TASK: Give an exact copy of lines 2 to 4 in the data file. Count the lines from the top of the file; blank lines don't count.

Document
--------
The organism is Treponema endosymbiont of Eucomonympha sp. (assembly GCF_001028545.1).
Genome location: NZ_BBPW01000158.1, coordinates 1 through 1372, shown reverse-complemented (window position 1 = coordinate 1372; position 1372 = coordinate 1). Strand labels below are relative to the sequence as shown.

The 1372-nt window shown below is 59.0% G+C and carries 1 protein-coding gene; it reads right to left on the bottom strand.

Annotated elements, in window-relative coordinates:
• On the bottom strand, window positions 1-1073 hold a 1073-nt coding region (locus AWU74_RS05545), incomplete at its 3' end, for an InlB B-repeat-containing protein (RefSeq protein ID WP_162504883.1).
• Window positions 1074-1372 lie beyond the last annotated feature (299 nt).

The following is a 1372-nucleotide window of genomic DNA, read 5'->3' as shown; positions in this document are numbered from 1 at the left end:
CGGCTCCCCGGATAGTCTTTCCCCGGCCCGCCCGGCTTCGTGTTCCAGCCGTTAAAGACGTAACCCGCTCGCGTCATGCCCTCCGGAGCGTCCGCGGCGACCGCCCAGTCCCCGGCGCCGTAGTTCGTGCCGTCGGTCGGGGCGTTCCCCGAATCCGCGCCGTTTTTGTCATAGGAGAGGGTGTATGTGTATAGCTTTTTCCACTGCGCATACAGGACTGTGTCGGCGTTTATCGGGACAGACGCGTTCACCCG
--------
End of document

Genome location: NZ_BBPW01000158.1, coordinates 1 through 1372, shown reverse-complemented (window position 1 = coordinate 1372; position 1372 = coordinate 1). Strand labels below are relative to the sequence as shown.

The 1372-nt window shown below is 59.0% G+C and carries 1 protein-coding gene; it reads right to left on the bottom strand.

Annotated elements, in window-relative coordinates: